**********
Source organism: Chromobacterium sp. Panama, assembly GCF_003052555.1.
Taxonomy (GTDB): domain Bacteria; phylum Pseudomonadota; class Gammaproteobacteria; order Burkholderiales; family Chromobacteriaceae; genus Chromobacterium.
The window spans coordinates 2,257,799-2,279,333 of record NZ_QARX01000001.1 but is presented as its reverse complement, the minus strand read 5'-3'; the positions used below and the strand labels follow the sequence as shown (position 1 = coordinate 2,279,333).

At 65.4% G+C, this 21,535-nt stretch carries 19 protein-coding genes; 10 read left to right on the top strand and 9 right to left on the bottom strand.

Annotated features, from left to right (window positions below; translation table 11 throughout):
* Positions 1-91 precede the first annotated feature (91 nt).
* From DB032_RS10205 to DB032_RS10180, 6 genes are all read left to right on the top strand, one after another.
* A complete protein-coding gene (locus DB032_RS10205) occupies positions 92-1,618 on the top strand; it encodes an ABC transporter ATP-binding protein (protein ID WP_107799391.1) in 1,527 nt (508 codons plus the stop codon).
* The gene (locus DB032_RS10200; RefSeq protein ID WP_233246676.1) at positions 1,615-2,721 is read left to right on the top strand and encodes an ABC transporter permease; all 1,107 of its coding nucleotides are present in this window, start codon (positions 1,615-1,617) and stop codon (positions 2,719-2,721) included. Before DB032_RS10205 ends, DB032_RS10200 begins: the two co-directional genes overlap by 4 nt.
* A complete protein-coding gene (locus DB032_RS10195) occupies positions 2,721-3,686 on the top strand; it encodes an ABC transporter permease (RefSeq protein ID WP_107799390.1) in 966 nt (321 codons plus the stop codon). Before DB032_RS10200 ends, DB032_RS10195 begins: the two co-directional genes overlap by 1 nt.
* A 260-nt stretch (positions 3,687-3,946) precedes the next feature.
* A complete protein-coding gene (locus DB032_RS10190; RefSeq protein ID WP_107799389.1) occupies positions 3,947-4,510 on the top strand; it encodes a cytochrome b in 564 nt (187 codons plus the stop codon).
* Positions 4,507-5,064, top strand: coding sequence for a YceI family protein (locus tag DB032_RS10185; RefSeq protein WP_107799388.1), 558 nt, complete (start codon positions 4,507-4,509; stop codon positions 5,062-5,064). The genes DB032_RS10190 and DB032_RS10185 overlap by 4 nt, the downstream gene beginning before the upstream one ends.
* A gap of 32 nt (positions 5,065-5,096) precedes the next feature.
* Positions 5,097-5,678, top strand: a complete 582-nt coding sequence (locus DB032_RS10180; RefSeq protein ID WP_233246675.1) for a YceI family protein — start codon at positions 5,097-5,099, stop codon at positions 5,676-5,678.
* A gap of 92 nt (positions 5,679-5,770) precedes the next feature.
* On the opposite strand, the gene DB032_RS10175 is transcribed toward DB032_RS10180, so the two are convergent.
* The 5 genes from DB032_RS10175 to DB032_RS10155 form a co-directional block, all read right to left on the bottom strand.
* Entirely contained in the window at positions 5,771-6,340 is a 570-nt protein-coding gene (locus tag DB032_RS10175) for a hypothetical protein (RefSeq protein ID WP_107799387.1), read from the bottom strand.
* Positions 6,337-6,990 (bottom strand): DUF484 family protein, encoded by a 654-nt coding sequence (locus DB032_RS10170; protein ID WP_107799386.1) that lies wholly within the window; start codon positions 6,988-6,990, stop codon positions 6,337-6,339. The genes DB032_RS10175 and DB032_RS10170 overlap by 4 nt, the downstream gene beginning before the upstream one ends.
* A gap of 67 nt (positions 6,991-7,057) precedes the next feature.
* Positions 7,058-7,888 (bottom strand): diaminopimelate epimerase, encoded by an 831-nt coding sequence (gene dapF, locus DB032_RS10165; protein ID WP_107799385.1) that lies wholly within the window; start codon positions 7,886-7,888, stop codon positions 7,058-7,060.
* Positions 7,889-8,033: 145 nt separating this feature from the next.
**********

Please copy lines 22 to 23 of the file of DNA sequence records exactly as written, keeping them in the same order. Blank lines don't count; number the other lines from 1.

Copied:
* Positions 7,058-7,888 (bottom strand): diaminopimelate epimerase, encoded by an 831-nt coding sequence (gene dapF, locus DB032_RS10165; protein ID WP_107799385.1) that lies wholly within the window; start codon positions 7,886-7,888, stop codon positions 7,058-7,060.
* Positions 7,889-8,033: 145 nt separating this feature from the next.